Iran War: Probably Less Likely, At Least As It Seems Today


Today's news on the Iran negotiations front good for those less than eager for full-scale war over there:

A demand by the United States, France, Britain and Germany that Iran commit to a prolonged freeze on uranium enrichment has been softened to require only suspension during talks on an offer made by six countries Tuesday in a bid to defuse the standoff over Tehran's nuclear program, the diplomats said.

EU foreign policy chief Javier Solana said the Islamic republic would have to stop enriching uranium during negotiations but could resume after a deal was struck.

And while all the details of last week's incentives offer to Iran have not been made officially public,

some of the offer's contents have been leaked, revealed major concessions by the United States including an offer to join key European nations in providing some nuclear technology to Tehran if it stops enriching uranium, diplomats say.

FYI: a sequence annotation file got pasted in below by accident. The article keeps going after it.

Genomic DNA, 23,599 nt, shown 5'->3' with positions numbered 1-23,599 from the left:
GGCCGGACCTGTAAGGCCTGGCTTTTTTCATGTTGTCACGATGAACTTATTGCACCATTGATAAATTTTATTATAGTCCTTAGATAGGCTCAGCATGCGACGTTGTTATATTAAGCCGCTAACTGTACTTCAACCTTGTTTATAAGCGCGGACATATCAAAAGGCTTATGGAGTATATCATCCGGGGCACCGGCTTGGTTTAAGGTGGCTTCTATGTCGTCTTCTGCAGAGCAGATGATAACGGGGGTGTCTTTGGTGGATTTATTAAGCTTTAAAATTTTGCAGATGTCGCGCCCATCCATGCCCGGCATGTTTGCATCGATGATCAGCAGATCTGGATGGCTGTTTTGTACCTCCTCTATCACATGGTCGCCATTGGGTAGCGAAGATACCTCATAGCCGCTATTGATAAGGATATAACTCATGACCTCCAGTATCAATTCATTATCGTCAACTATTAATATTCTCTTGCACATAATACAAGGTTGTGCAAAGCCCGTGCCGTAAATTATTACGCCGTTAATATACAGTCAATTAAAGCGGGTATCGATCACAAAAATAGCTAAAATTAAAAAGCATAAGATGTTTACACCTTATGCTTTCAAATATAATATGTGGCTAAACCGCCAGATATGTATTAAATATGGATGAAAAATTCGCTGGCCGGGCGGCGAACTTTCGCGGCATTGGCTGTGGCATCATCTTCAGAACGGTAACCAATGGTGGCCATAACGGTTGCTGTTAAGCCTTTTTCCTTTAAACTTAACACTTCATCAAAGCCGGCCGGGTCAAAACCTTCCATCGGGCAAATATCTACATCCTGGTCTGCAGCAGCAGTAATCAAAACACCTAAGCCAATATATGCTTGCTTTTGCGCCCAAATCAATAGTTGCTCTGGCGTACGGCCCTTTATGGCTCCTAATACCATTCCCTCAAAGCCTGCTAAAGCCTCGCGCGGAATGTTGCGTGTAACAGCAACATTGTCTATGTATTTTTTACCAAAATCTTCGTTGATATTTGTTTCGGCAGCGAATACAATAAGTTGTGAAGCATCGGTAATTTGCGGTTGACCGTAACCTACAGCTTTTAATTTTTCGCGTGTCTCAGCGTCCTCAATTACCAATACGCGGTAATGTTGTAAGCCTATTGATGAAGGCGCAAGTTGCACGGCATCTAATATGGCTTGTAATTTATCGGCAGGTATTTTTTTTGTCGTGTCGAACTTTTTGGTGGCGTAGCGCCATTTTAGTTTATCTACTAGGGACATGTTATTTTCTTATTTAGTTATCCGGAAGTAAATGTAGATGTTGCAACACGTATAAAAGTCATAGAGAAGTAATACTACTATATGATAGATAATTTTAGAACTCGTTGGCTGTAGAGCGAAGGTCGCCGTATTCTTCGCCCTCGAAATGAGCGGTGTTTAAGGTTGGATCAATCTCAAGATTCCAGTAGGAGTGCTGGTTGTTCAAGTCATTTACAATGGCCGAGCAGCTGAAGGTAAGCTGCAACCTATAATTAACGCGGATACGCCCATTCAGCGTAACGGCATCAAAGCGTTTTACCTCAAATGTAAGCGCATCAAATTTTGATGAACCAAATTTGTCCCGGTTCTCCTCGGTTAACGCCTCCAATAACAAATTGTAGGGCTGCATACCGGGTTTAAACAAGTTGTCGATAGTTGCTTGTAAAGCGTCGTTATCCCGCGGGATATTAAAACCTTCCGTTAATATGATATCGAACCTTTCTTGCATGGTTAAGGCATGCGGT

Providing additional details, a diplomat said Wednesday that the package dangles the prospect of lifting an embargo on airplane parts and planes, letting Iran replenish its aging civilian fleet of Boeing and other planes.

I suspect that as long as the regime there remains unchanged and the threat of the 12th Imam looms, there will be loud and influential voices in America calling for a takedown of Tehran. But right this minute, a path to a face-saving settlement is visible. I wrote last week on the incentives for and against war in Iran.